This post is a verbatim transcription of a diary I wrote during a family excursion to a number of landmarks around Zimbabwe. This, the first of two, records our trip to the southwest of the country taking in the Matopos, the Gwaai River and Hwange. I was 13 at the time, in my first year of high school in Harare. The other individuals present on the trip were my parents, Lou and Ray; my grandparents, Mutty (pronounced Moo-tee) and Raph; my brothers Daniel (11) and Ivan (8); and a family friend, Pat.
My mother photocopied the diary (I’m not sure where the original is) and inserted the copied pages along with photographs from the trip into two albums. I have scanned and inserted most of these pictures. I have transcribed the text faithfully except to correct a few punctuation errors. Original spellings are used.
STOP 1: MATOPOS NATIONAL PARK (10th – 14th)
Set off at 8:10, what a squeeze! We packed too much food! First stop to release tortoise into the wild just before Kadoma. At Kadoma stopped to have tea at the Ranch House. Went on through Kwe Kwe and Gweru – saw military aircraft and tanks at museum in Gweru. After a brief (late) lunch of coke and chips arrived in Bulawayo. Greeted Mutty and Raph (and Pat!) before setting off for Matopos. On the way saw incredible 15 grey louries! (birds listed in other book).
Settled in chalets (1,3,4) but I had to sleep in Pat’s because of lack of room. At least I had the whole bedroom to myself. Also had an attendant called Buke who seemed a friendly chap and looked amazingly like Gary Kolbe’s dad. Finished day with a bowl of Pat’s curry.
Blog note: Gary Kolbe was a German boy in my class at St Georges College. I remember him mostly because he was the only one in my class to have a more pronounced monobrow than me. I vaguely remember his father as being a large man with an impressive moustache.
Lay in till 7:30 then had breakfast over at Lodge 4 (scrambled egg and cereal). Played 1 hrs tennis with Dan and Ivan, or should I say I hour of Ivan disrupting our tennis and missing all the shots. Came back down and observed some cacti by the office on which Dan barbed his hand. Natural quick thinking on my part allowed me to cut the thorns from the plant. After extracting them Pat gave Dan a packet of biltong for himself (the little pig!). Maybe I should do the same thing?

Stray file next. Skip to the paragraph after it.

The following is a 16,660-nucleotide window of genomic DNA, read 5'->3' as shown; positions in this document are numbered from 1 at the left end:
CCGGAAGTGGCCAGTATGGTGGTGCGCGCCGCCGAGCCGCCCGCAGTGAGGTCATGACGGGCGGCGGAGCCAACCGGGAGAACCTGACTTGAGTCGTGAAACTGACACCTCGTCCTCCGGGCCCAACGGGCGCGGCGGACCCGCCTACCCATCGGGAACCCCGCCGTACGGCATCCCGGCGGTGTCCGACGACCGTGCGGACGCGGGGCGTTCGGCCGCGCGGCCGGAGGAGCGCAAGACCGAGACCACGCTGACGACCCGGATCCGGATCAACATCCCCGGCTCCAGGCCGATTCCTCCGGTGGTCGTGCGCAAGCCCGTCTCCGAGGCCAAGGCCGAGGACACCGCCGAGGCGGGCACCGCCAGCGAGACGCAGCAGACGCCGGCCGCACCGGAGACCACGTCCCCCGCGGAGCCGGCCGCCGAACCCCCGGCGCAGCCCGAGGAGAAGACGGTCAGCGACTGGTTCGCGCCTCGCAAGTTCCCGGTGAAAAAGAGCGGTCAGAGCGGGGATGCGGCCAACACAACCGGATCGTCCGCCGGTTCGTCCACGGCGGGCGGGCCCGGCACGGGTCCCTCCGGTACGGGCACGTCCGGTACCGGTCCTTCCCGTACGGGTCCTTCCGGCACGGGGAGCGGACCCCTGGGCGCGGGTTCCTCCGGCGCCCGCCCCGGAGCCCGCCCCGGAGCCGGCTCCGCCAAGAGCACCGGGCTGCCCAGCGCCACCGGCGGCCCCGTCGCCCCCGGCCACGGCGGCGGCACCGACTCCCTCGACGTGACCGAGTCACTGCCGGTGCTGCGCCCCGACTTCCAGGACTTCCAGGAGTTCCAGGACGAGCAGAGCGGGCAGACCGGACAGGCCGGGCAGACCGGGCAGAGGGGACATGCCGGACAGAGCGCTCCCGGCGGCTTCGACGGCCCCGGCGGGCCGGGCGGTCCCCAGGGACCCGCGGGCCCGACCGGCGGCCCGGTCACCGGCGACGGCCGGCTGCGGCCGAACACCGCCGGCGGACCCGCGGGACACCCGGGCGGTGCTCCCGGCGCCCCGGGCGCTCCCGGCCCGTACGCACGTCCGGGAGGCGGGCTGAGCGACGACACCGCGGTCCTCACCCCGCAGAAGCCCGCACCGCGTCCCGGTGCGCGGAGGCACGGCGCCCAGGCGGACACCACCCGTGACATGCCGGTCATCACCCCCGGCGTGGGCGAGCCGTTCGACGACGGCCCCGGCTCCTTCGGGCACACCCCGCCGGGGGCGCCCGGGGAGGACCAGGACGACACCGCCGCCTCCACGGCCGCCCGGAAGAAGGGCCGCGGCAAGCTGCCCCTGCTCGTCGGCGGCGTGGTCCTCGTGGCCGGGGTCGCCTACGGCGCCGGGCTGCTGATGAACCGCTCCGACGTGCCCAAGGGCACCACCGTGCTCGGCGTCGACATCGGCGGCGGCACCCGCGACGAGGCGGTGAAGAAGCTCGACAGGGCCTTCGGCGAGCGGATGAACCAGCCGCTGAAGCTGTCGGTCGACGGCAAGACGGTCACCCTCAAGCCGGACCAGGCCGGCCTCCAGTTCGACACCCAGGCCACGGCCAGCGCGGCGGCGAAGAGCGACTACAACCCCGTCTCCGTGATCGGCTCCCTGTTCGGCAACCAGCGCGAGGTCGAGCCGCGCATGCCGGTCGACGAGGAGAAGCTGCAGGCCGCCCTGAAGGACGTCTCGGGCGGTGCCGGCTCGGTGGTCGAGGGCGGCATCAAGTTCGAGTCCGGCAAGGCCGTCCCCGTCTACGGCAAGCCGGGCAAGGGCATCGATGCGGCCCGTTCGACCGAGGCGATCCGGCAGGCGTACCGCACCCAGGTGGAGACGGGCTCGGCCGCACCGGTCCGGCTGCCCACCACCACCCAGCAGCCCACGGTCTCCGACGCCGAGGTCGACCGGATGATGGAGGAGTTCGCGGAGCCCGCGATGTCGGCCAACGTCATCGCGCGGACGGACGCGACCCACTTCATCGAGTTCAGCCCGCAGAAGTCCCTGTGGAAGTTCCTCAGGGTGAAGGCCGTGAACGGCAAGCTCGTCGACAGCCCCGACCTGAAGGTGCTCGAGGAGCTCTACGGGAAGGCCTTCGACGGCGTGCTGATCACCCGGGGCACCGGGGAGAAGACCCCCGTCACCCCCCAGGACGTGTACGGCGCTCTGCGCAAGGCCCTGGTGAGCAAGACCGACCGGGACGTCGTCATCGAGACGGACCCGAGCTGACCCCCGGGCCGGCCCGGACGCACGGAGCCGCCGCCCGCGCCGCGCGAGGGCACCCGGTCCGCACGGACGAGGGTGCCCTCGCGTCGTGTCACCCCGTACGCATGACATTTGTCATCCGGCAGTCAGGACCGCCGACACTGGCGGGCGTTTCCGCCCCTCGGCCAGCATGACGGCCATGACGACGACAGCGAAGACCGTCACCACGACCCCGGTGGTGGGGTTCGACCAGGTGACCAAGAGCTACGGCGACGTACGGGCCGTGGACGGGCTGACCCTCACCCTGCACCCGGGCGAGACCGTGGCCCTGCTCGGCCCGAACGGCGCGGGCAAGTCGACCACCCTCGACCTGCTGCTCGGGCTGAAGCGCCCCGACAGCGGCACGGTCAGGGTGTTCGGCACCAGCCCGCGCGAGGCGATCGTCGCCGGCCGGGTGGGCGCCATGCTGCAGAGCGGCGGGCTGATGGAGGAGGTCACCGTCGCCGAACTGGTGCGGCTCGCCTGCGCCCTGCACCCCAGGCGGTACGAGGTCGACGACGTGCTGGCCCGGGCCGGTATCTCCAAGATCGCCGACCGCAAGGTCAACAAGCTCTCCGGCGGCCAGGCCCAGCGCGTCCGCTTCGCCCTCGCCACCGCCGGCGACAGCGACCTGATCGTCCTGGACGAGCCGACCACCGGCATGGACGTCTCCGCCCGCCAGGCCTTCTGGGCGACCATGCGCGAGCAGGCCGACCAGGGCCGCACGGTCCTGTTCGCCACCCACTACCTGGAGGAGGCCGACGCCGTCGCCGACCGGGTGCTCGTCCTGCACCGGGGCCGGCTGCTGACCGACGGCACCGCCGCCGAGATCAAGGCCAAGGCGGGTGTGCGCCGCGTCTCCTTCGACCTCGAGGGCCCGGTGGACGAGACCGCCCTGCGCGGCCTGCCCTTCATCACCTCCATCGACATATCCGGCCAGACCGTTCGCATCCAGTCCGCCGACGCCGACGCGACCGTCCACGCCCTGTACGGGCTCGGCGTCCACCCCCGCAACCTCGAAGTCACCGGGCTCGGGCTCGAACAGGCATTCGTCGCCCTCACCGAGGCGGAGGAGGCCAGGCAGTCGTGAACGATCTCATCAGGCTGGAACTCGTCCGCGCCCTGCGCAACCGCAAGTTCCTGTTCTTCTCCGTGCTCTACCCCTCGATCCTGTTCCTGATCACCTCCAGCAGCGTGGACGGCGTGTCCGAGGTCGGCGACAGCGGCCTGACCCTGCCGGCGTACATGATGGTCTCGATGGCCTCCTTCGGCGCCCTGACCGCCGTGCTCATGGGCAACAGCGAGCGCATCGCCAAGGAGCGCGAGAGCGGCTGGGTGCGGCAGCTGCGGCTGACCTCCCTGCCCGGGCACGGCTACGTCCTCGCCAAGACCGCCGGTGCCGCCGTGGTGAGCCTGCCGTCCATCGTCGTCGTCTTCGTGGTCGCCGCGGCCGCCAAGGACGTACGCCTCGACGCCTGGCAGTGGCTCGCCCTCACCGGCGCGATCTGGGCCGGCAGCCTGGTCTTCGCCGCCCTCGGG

For lunch we went to Cecil Rhodes’ grave. The lunch was not spectacular but the view from the top was incredible. We came back at 3 and had (for a change) a fairly quiet afternoon followed by a good, hot bath. After the bath we had braai over at chalet 1. Played Dan scrabble and lost. (I was giving him chances, ha ha!) I then went to bed with a headache, got up, had a Disprin, went back to bed.
Blog note: a braai is a colloquial term for a barbeque, a contraction of the Afrikaans word braaivleis (literally translated as ‘roast meat’)
Up early for a cup of tea then went to play tennis with mum, Ive and Dan. Beat Dan in one game fair and square so he blew a fuse (as usual!). After his tantrum we all returned for breakfast before leaving to Chipangali. Going out we crossed thirty-seven ditches and even came out intact, but the trouble was worthwhile when we saw the animals.To give a very small list of all the species might seem tedious so I’ll tell of some of the more noticeable. In fact because it was that time of day most of the animals were pretty docile, especially the hyenas and servals. Others were wild dogs, klipspringers, duiker (grey), rhino (black and white), leopards, caracals, civits, cheetahs, lion, monkeys (all types), baboon – phew! I could go on all day, not to mention the birds! After that we returned to the luscious town park and then back to the chalets. At supper I had a fairly small meal then played Dan scrabble and beat him (no chances this time). Brushed teeth, went to bed.
Got up at 7:30 and a quick plate of cereal. The family then walked down to Mileme Dam [Maleme Dam]. I felt like a rock rabbit on the descent to the dam. The water was low but provided a good look at the bird life around the campers (and two people snogging) and we also a witnessed a dustbin raid by the baboons.